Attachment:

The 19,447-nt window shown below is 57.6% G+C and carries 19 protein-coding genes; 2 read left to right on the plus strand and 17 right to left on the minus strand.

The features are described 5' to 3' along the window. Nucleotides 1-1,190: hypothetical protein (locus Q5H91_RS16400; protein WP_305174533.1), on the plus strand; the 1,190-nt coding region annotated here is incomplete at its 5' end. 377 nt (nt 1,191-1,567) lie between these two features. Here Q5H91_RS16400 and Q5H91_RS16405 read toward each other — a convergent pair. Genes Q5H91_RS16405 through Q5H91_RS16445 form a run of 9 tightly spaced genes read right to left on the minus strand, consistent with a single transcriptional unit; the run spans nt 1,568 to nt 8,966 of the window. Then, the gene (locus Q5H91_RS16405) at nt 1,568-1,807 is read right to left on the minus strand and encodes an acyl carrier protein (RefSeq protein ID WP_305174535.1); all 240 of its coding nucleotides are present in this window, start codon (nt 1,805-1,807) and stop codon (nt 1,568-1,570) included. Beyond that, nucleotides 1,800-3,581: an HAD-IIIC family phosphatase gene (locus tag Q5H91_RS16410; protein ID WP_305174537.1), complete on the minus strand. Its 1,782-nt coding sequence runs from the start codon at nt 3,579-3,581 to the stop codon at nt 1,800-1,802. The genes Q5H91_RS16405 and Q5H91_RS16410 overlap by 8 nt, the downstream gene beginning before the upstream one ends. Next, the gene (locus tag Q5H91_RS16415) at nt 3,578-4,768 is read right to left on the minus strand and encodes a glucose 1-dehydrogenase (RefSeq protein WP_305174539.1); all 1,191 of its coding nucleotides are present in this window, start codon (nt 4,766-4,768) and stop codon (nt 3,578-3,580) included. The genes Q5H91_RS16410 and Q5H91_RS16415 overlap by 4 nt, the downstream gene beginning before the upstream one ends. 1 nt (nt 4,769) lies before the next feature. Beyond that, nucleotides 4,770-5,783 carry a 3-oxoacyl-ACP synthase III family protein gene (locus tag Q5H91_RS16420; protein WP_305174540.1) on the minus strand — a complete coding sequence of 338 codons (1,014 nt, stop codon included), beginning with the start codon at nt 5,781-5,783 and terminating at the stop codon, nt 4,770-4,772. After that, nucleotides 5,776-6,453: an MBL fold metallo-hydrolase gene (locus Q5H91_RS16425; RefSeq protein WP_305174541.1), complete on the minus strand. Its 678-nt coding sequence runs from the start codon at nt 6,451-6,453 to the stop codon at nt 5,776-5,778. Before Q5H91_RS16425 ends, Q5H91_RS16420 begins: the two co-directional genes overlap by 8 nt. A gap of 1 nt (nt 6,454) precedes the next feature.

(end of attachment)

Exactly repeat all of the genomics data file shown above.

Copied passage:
The 19,447-nt window shown below is 57.6% G+C and carries 19 protein-coding genes; 2 read left to right on the plus strand and 17 right to left on the minus strand.

The features are described 5' to 3' along the window. Nucleotides 1-1,190: hypothetical protein (locus Q5H91_RS16400; protein WP_305174533.1), on the plus strand; the 1,190-nt coding region annotated here is incomplete at its 5' end. 377 nt (nt 1,191-1,567) lie between these two features. Here Q5H91_RS16400 and Q5H91_RS16405 read toward each other — a convergent pair. Genes Q5H91_RS16405 through Q5H91_RS16445 form a run of 9 tightly spaced genes read right to left on the minus strand, consistent with a single transcriptional unit; the run spans nt 1,568 to nt 8,966 of the window. Then, the gene (locus Q5H91_RS16405) at nt 1,568-1,807 is read right to left on the minus strand and encodes an acyl carrier protein (RefSeq protein ID WP_305174535.1); all 240 of its coding nucleotides are present in this window, start codon (nt 1,805-1,807) and stop codon (nt 1,568-1,570) included. Beyond that, nucleotides 1,800-3,581: an HAD-IIIC family phosphatase gene (locus tag Q5H91_RS16410; protein ID WP_305174537.1), complete on the minus strand. Its 1,782-nt coding sequence runs from the start codon at nt 3,579-3,581 to the stop codon at nt 1,800-1,802. The genes Q5H91_RS16405 and Q5H91_RS16410 overlap by 8 nt, the downstream gene beginning before the upstream one ends. Next, the gene (locus tag Q5H91_RS16415) at nt 3,578-4,768 is read right to left on the minus strand and encodes a glucose 1-dehydrogenase (RefSeq protein WP_305174539.1); all 1,191 of its coding nucleotides are present in this window, start codon (nt 4,766-4,768) and stop codon (nt 3,578-3,580) included. The genes Q5H91_RS16410 and Q5H91_RS16415 overlap by 4 nt, the downstream gene beginning before the upstream one ends. 1 nt (nt 4,769) lies before the next feature. Beyond that, nucleotides 4,770-5,783 carry a 3-oxoacyl-ACP synthase III family protein gene (locus tag Q5H91_RS16420; protein WP_305174540.1) on the minus strand — a complete coding sequence of 338 codons (1,014 nt, stop codon included), beginning with the start codon at nt 5,781-5,783 and terminating at the stop codon, nt 4,770-4,772. After that, nucleotides 5,776-6,453: an MBL fold metallo-hydrolase gene (locus Q5H91_RS16425; RefSeq protein WP_305174541.1), complete on the minus strand. Its 678-nt coding sequence runs from the start codon at nt 6,451-6,453 to the stop codon at nt 5,776-5,778. Before Q5H91_RS16425 ends, Q5H91_RS16420 begins: the two co-directional genes overlap by 8 nt. A gap of 1 nt (nt 6,454) precedes the next feature.